Hello,
I saw there few posts about the Dirichlet distribution but I didn’t find a clear answer to what is probably a very basic question. In my model I have a 4-element vector representing 4 probabilities, that sum to 1.

parameters {
simplex[4] p; // transition probabilities
}

I would like to specify a probability for this parameters, and the most natural choice would be the Dirichlet with parameters theta, which in my case would depend on other parameters of the model, so

transformed parameters {
vector[4] theta;
}

So that finally I would define in the model

model {
p ~ dirichlet(theta);
}

However such a prior is not informative enough for my model, and I would like something stricter. What would be a correct way of implementing it? I thought about defining a multinormal distribution like

model {
p ~ multi_normal(theta, 0.2 * theta);
}

Would this be a correct way of specifying the prior? Should theta be specified as simplex as well?

2 Likes

You could take a look at the logistic-normal distribution (which is the multidimensional generalization of the logit-normal, don’t ask me why the names…)

3 Likes

If it induces a prior on p that is consistent with the information you intend to inject, then it’s a fine way to specify the prior. Something to be aware of is that this will not lead to a multivariate normal prior on p, but rather to a truncated mvn prior, truncated by the simplex constraint. The interaction of these priors and constraints can sometimes do surprising things. For example the marginals might no longer resemble univariate normals, and you’ll still get negative covariances between elements of p even if you specify null or strictly positive covariances in the mvn. The nice thing about using dirichlet priors on simplexes is that because the prior inherently reflects the constraint, it’s easier to recognize what the realized prior on the simplex is (it’s just the dirichlet, not some funny truncated dirichlet).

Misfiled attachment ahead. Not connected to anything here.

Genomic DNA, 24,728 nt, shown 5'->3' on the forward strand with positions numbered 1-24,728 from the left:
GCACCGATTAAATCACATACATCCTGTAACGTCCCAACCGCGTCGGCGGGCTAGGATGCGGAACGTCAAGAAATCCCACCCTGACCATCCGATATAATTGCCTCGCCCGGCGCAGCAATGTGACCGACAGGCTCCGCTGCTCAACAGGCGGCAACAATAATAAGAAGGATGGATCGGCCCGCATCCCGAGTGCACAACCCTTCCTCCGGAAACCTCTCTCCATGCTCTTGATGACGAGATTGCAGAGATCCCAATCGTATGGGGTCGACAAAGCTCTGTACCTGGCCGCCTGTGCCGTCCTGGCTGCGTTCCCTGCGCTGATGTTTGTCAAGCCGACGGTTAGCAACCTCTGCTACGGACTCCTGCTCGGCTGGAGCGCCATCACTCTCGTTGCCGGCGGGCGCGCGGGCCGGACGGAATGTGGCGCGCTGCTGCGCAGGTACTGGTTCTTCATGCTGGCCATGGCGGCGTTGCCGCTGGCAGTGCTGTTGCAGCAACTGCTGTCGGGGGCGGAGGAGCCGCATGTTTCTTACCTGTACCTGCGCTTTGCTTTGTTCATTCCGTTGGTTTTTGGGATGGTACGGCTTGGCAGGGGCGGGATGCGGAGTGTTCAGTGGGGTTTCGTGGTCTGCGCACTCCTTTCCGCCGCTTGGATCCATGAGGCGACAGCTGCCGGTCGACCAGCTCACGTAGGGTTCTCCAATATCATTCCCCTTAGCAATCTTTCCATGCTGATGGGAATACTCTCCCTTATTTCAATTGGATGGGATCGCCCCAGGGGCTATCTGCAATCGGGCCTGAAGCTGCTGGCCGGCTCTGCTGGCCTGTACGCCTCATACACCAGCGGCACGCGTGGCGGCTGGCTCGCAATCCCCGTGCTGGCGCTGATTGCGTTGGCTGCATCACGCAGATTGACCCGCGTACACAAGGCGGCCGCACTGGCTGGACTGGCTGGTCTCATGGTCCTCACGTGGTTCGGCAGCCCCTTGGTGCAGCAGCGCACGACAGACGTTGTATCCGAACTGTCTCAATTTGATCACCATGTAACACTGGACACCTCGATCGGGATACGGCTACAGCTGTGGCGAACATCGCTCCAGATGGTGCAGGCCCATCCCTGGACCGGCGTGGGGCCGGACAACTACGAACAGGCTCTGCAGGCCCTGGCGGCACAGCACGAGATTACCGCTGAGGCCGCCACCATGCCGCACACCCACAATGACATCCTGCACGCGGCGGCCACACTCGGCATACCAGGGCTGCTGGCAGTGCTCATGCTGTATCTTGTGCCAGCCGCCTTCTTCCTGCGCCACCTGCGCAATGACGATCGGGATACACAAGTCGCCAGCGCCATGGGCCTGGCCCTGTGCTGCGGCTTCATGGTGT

1 Like

Thank you for the useful answer!!!

It’s the same naming convention as log normal. Take a normal distribution and transform the output. In this case, it’s a multivariate normal distribution put through a logistic transform. Specifically, if

y \sim \textrm{normal}(\mu, \Sigma),

then

\textrm{logit}^{-1}(y) \sim ~ \textrm{logisticNormal}(\mu, \Sigma).

By analogy, if y \sim \textrm{normal}(\mu, \sigma) in one dimension, then \exp(y) \sim \textrm{lognormal}(\mu, \sigma). In stats, we name things after the inverse transform, so the log transform takes a log normal variate and turns it into a normal variate.

I was talking about the fact that the one-dimensional version seems to be called logit-normal, while the multidimensional version is the logistic-normal.

What do you mean by “stricter”? You can crank down the variance in a Dirichlet by cranking up the concentration. @scholz’s suggestion of a multivariate logistic normal lets you also model correlations.

How is theta defined? Why make the prior scale proportional to the value? It means a value of 0.1 gets a prior scale of 0.02, whereas a value of 0.5 gets a prior scale of 0.1 and a value of 0.9 gets a prior scale of 0.18. @jsocolar makes the good point that the prior isn’t multivariate normal here, it’s truncated. The truncation isn’t a problem—Stan will handle that appropriately implicitly. Where truncation becomes a problem is when the data is inconsistent with the truncation and probability mass piles up on the boundary. I don’t think that would happen here, but it’s definitely something to watch out for.

The multivariate logistic has the same benefits as the Dirichlet in that it’s already normalized to the simplex.

1 Like